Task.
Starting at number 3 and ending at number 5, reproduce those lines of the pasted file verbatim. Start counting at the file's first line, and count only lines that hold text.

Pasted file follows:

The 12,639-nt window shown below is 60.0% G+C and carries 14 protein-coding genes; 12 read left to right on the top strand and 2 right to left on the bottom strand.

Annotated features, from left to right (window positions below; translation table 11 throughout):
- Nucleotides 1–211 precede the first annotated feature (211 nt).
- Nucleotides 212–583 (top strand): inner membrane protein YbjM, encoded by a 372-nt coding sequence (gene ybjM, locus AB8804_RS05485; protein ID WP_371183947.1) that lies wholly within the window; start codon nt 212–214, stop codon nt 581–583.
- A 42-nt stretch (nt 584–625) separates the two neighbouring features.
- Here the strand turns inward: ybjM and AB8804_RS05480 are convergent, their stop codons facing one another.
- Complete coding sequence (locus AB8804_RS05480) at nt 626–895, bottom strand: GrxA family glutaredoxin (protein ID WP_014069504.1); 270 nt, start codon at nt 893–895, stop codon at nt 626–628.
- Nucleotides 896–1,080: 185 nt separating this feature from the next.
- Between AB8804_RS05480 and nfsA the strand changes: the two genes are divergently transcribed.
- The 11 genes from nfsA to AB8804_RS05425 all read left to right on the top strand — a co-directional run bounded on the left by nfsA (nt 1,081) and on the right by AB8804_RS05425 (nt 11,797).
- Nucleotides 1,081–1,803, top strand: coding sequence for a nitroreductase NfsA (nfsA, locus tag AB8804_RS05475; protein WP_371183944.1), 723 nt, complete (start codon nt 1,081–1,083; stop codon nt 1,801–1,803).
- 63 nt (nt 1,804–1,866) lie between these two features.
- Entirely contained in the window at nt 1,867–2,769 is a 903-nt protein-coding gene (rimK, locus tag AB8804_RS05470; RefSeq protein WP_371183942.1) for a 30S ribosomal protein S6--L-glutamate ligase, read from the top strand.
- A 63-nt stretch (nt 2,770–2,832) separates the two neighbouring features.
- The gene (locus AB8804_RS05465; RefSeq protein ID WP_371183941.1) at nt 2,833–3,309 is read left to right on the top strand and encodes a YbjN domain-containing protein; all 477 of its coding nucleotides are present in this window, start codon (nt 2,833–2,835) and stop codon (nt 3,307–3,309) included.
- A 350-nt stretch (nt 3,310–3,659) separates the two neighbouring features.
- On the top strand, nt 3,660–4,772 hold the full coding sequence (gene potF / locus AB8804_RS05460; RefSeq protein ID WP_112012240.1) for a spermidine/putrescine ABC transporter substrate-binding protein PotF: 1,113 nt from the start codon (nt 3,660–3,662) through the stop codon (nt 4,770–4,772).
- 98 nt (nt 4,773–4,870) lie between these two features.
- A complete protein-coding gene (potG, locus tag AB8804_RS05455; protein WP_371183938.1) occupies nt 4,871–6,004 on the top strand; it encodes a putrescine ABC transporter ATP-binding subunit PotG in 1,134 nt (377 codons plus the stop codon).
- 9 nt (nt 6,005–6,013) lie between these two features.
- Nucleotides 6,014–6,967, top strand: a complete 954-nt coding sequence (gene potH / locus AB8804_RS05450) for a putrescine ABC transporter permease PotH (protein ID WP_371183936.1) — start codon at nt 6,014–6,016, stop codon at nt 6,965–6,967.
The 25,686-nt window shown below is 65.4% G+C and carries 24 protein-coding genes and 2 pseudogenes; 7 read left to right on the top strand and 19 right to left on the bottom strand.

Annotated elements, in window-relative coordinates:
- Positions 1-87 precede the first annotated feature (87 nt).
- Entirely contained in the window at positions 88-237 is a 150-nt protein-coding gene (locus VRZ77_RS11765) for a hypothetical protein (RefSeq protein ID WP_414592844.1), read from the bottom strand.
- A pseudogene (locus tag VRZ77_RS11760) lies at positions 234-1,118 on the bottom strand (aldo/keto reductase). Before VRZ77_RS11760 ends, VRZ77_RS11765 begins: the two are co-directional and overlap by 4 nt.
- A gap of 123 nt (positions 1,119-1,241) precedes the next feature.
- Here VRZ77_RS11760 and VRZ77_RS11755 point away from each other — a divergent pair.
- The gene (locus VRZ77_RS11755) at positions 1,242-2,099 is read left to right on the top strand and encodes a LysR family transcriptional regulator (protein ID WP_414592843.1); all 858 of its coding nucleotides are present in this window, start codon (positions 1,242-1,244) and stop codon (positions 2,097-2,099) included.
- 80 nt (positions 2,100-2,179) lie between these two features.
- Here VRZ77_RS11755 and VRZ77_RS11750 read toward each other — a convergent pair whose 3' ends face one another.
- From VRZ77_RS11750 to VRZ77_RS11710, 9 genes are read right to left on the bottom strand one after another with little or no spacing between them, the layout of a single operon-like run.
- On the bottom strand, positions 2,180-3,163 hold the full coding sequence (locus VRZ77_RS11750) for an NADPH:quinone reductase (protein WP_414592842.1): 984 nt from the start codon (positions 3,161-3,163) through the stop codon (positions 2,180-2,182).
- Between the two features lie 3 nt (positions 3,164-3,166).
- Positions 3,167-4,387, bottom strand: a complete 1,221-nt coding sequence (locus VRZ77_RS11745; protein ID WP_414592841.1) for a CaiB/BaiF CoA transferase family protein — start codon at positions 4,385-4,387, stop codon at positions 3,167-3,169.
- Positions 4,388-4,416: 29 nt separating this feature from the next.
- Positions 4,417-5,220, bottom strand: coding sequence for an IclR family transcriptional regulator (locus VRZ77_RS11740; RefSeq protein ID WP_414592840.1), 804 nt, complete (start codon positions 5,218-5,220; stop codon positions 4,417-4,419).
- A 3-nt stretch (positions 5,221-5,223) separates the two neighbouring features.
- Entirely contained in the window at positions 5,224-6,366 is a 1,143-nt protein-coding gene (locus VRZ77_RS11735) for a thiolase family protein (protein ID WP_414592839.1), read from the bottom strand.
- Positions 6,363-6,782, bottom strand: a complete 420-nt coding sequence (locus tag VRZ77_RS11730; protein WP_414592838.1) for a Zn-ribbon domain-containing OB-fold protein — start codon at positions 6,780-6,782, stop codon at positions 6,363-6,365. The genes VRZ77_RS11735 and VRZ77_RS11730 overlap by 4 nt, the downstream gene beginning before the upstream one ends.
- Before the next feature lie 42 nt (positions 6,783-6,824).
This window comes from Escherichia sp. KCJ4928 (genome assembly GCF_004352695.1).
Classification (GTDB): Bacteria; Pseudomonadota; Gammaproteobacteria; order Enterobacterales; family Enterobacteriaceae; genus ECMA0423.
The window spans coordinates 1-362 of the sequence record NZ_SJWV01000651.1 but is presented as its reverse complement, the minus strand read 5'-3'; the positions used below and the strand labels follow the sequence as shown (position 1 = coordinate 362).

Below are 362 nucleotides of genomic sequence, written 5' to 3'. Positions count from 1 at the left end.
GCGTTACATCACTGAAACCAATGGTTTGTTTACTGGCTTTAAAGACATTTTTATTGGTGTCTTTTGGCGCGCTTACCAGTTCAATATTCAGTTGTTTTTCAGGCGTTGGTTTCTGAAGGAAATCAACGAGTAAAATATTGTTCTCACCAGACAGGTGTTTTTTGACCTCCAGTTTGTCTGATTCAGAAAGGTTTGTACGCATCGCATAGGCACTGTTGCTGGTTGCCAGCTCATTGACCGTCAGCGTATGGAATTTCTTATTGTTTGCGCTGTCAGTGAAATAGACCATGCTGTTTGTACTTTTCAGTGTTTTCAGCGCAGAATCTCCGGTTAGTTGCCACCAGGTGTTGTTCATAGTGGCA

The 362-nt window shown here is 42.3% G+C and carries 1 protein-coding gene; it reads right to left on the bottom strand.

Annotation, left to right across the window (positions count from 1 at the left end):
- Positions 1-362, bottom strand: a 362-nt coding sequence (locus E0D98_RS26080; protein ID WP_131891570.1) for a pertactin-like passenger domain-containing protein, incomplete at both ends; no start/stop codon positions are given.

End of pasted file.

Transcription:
- Nucleotides 1–211 precede the first annotated feature (211 nt).
- Nucleotides 212–583 (top strand): inner membrane protein YbjM, encoded by a 372-nt coding sequence (gene ybjM, locus AB8804_RS05485; protein ID WP_371183947.1) that lies wholly within the window; start codon nt 212–214, stop codon nt 581–583.
- A 42-nt stretch (nt 584–625) separates the two neighbouring features.